feel to heal

If the words ‘how does that make you feel’ conjure up an on-the-couch session, that’s probably because psychoanalysts have been attempting for years to get to the truth of feelings. While humans may have an innate ability to feel, that doesn’t mean we’re able to effectively assess our feelings.

Mindfulness and other psychological methodologies advocate getting to the root of emotions and truly feeling them. On the subject of addiction, controversial ‘life strategist’ Shari Schreiber says, ‘All addiction is caused by suppression of feelings. If we could learn how to feel our emotions rather than fear them, all addictions and would literally cease to exist.’

‘All addiction is caused by suppression of feelings. If we could learn how to feel our emotions rather than fear them, all addictions and would literally cease to exist.’


According to Schreiber, addiction is addiction, no matter what you’re addicted to. From substances like alcohol and drugs to overeating or work, it’s the same mechanism. And so, too, the same mechanism for recovery applies. She contends that addiction is the ever-present nagging you feel, to fill the hole in your soul.

That, she says, is about being disconnected or disassociated from feelings and sensations that help you discern when you’ve eaten, imbibed, worked, worked out, etc enough, and stopping you before you get hurt, go numb or black out.


So, Schreiber asks addicts to look at conquering their addiction from a different angle – rather than concentrating on the substance or addiction itself, she asks them to look at what’s behind it. Gaining self-acceptance and enough emotional growth to help you feel all your feelings without censure, self-ridicule or self-judgment is the beginning. This is very similar to a mindfulness approach to problems. Acceptance and non-judgementalism.

It’s not a deprivation-based approach, because generally the moment you’re forbidden something, you crave it more. And you end up not being able to resist, which will bring about feelings of guilt and worthlessness, which you then try to dull by diving in to your addiction – and so the cycle begins again.


Schreiber says that addicts are tough on themselves, constantly scanning their inner terrain and beating themselves up for something. Being able to outgrow your addiction means you’ll need to grow your emotional muscles. Addictions can be terminated when there’s no longer a need to numb-out and run from you. If you haven’t grown emotionally, you may not have fully recovered, even if you aren’t participating in your previous addictive behaviours.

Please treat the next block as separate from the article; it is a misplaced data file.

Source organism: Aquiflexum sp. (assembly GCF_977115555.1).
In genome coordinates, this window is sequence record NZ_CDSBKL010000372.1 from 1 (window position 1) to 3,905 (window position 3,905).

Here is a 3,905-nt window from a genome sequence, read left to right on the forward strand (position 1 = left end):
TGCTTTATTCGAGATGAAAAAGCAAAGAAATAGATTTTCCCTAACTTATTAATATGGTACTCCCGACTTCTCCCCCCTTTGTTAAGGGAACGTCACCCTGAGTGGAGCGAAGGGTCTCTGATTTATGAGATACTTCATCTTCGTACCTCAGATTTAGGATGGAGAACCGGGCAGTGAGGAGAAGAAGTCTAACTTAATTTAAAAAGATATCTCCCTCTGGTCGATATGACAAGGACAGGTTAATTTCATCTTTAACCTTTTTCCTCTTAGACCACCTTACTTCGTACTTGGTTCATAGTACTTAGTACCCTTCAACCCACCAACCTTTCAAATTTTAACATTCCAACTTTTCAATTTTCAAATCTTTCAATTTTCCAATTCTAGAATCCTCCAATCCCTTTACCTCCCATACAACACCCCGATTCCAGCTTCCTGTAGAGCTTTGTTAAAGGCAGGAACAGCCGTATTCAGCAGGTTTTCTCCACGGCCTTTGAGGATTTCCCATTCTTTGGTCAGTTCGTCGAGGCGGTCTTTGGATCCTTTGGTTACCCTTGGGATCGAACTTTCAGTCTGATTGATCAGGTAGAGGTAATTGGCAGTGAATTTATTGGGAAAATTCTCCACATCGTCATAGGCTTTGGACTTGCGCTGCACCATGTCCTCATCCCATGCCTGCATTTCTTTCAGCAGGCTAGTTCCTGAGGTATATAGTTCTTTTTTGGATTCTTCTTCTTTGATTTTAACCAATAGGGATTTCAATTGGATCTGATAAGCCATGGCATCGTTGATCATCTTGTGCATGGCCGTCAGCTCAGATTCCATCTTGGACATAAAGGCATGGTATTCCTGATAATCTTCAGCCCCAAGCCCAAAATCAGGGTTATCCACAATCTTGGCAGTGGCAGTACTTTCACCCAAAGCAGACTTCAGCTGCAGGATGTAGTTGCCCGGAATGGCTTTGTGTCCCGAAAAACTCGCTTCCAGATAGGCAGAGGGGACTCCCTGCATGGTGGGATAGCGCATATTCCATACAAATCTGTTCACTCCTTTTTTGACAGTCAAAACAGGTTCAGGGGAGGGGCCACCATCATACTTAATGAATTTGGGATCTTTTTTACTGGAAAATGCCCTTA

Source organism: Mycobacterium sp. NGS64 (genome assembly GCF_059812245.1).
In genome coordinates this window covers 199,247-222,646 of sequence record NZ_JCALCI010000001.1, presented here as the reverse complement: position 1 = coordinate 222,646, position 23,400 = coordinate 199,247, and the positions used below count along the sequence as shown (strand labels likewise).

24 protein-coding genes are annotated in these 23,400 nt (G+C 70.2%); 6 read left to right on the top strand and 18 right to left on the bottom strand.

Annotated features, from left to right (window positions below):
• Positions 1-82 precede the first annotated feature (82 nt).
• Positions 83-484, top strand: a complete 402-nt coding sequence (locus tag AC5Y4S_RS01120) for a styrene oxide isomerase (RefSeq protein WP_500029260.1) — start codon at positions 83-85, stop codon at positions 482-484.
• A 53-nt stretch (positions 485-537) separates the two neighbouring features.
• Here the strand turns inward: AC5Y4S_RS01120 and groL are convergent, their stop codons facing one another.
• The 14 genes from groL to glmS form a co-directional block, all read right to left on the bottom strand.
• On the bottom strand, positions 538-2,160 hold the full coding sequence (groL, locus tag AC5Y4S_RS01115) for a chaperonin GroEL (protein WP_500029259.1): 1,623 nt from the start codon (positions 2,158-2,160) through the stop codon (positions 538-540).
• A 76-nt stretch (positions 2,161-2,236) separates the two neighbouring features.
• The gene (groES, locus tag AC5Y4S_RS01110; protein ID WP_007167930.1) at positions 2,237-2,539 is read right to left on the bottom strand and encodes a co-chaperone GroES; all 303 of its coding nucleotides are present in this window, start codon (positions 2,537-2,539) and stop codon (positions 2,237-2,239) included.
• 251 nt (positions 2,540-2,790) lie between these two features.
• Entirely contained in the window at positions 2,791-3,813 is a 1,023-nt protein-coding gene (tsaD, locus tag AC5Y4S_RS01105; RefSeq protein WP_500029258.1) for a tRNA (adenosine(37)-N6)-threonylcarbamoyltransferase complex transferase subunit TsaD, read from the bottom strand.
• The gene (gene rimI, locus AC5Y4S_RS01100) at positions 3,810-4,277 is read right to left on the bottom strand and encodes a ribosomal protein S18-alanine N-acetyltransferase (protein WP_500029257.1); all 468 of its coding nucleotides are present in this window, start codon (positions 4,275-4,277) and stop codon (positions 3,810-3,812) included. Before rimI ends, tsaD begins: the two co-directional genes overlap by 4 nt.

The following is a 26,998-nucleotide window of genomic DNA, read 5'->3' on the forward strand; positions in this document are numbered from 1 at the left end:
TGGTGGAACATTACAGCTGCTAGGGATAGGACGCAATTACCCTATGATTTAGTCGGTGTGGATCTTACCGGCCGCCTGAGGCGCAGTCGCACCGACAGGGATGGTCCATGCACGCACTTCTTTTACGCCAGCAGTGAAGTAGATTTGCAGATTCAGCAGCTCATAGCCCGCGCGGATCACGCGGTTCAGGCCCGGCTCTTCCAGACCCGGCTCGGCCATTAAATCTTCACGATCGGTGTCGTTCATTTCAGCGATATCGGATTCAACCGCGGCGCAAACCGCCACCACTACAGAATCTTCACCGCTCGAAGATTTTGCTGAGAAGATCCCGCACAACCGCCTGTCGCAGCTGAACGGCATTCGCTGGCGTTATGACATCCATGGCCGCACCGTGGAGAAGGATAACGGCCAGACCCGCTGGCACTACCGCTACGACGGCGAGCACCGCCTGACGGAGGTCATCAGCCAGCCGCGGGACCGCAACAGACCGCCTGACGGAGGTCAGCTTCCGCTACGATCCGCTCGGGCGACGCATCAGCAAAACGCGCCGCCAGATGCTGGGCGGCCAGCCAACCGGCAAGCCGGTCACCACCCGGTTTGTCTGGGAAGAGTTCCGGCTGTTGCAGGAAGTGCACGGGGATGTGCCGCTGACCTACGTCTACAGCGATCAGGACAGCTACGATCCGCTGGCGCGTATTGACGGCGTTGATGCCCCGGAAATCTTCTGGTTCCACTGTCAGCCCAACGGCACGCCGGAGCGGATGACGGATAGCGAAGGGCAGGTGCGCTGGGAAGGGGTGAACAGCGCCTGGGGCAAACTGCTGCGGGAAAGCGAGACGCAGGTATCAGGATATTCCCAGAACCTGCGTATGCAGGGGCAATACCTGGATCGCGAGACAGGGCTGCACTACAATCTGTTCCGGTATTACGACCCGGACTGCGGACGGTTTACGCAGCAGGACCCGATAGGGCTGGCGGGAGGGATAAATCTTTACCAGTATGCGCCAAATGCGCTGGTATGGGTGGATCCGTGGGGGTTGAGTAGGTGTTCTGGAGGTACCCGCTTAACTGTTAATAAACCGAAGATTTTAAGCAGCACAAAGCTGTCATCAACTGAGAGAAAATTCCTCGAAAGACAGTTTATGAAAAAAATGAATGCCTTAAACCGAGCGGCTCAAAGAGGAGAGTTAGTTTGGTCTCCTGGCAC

Being able to discern the difference between thoughts and feelings is vital, and Schreiber says addicts are usually unable to make that distinction. Many people simply keep themselves busy in order to avoid the thoughts rushing in and affecting their feelings. But the truth is, instead of actually feeling your emotions, you’ve analysed them and given them reasons to be there. Before long, you’re beating yourself up for crimes you probably haven’t even committed and you feel a whole lot worse. You see, emotions reflexively become thoughts and you’ve never learned to separate them. This results in depression, fatigue and anxiety.


People who compulsively run from their feelings are addicted to fixing, helping and rescuing others – when they run out of issues in their own life to keep them busy, they look for victim types who’ll happily supply drama and chaos to fill up their intolerable emptiness.

Self-sabotage in often inherent in addicts, and the core of the issue often begins in infancy and is associated with fear. Anything that’s unfamiliar or foreign is intimidating, so how can you welcome something you’ve never experienced, such as love, joy, success, etc?

But, Schreiber says this is learned behaviour, albeit inadvertently, from our parents. By example, parents teach their children how to hide from some emotions. This is built up in us so that by the time we reach school, we’re pretty good at the emotional hideaway game. When feelings are suppressed in childhood, emotional growth is stunted. We grow up trying to function with a very limited number of emotions, which hampers our capacity to react appropriately to many life circumstances – so, addiction becomes a great escape.